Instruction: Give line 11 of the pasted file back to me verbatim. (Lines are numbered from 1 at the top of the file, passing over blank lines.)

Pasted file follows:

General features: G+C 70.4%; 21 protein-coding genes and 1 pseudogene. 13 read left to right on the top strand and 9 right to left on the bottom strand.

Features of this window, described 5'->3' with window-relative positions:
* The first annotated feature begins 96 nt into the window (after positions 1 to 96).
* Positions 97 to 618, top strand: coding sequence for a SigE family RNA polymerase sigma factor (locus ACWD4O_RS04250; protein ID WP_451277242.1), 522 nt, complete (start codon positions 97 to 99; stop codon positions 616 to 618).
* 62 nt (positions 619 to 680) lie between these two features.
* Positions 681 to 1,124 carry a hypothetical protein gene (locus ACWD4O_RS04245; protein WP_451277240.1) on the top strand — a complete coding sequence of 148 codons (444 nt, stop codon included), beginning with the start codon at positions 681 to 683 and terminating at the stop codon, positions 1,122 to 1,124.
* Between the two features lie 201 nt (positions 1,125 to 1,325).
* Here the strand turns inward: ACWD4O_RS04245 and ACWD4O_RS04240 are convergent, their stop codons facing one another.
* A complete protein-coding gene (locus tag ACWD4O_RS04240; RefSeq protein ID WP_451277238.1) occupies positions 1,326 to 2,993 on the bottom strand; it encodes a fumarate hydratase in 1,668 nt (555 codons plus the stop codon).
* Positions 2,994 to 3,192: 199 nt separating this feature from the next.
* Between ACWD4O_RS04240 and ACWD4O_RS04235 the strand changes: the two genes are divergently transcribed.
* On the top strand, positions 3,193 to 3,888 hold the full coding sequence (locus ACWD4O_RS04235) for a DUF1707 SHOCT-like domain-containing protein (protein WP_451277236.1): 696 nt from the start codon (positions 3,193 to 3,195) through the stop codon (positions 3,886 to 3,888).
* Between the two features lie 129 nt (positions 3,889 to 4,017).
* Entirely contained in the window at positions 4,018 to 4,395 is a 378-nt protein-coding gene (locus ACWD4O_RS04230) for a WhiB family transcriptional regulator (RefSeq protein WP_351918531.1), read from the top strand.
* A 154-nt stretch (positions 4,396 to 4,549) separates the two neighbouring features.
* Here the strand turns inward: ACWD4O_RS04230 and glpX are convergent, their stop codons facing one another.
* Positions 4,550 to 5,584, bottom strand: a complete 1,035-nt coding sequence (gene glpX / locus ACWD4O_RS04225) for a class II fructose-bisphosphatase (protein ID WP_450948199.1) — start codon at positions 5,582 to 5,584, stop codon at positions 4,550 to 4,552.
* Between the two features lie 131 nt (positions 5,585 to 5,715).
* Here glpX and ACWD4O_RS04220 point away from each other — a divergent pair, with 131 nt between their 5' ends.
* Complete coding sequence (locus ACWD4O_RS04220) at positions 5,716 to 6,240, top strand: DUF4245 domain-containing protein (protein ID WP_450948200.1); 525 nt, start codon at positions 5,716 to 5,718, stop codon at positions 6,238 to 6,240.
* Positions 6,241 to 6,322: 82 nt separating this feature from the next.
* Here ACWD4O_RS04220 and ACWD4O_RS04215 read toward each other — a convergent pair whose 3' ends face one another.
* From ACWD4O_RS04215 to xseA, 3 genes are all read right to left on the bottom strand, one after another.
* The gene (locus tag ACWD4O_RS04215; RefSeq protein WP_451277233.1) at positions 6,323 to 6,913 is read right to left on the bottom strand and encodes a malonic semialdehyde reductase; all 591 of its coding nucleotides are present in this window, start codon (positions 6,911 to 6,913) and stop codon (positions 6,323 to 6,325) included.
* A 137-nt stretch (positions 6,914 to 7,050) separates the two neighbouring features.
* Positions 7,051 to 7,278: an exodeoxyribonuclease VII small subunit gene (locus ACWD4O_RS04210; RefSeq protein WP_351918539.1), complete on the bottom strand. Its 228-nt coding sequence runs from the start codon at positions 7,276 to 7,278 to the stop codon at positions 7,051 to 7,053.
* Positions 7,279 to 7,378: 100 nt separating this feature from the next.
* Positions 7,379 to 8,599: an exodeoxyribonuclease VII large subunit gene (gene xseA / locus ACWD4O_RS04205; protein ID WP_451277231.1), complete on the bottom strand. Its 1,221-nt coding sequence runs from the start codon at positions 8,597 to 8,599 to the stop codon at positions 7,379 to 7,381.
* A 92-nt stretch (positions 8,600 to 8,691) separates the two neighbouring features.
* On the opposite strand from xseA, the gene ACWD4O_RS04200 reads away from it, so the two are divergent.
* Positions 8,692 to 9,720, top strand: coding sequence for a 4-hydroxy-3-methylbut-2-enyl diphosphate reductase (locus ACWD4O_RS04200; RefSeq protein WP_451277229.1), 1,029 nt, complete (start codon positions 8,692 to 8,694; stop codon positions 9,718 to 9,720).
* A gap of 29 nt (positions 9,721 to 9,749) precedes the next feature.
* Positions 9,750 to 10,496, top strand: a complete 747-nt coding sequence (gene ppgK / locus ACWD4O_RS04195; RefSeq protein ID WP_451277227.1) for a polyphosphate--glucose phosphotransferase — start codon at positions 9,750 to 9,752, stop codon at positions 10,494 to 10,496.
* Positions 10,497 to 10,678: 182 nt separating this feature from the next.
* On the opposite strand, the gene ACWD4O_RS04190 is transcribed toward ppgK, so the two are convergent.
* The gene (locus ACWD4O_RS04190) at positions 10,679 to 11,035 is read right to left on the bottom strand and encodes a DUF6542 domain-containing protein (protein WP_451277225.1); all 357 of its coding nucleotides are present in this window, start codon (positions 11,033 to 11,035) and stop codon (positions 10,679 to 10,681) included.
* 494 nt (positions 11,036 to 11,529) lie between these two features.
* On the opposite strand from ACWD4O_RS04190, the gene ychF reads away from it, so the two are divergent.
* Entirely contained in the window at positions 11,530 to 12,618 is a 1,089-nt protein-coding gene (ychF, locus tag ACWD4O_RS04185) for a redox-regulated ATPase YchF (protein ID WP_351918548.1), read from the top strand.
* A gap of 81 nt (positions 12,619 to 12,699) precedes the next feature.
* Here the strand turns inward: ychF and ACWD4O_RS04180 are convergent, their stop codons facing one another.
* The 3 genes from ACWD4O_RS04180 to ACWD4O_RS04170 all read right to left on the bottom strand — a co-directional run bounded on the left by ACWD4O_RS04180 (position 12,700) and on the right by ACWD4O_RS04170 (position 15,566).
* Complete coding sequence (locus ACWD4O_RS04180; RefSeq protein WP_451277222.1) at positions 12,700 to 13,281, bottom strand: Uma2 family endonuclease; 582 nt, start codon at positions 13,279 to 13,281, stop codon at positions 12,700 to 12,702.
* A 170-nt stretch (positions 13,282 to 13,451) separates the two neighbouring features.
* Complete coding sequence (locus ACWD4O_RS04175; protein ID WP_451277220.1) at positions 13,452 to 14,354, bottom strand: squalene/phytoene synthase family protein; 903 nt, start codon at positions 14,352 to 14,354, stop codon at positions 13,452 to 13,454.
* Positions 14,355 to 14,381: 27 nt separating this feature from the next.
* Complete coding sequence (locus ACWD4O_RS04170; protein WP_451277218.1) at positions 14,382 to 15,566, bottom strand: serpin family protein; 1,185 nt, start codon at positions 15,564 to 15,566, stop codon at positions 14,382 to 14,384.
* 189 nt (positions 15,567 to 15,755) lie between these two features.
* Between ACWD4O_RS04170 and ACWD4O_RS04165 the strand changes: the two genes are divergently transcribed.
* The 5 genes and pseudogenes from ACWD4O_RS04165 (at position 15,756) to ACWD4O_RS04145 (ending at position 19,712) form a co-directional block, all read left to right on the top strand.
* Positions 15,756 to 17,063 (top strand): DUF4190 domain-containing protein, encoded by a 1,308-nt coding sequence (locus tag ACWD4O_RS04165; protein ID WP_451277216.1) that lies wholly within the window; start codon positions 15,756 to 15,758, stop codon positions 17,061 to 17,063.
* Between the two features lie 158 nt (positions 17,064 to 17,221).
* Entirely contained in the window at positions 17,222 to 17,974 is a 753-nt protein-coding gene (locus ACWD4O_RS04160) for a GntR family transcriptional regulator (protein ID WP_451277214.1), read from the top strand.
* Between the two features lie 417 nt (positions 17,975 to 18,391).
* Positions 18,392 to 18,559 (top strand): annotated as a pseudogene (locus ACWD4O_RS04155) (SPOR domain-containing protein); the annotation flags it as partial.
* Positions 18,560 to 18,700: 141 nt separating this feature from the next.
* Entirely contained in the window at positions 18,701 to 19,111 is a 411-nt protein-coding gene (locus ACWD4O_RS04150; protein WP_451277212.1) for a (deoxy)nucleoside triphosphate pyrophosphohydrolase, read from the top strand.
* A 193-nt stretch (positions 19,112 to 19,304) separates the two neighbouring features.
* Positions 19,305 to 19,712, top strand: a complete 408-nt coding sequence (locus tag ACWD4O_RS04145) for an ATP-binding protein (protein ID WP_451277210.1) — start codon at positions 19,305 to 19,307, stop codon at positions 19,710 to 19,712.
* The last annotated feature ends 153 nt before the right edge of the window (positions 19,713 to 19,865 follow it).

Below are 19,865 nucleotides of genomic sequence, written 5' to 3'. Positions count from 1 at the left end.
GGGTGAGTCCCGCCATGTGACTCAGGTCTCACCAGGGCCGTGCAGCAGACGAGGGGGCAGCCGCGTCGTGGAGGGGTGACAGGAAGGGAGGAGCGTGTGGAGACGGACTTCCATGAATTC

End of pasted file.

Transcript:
* Between ACWD4O_RS04240 and ACWD4O_RS04235 the strand changes: the two genes are divergently transcribed.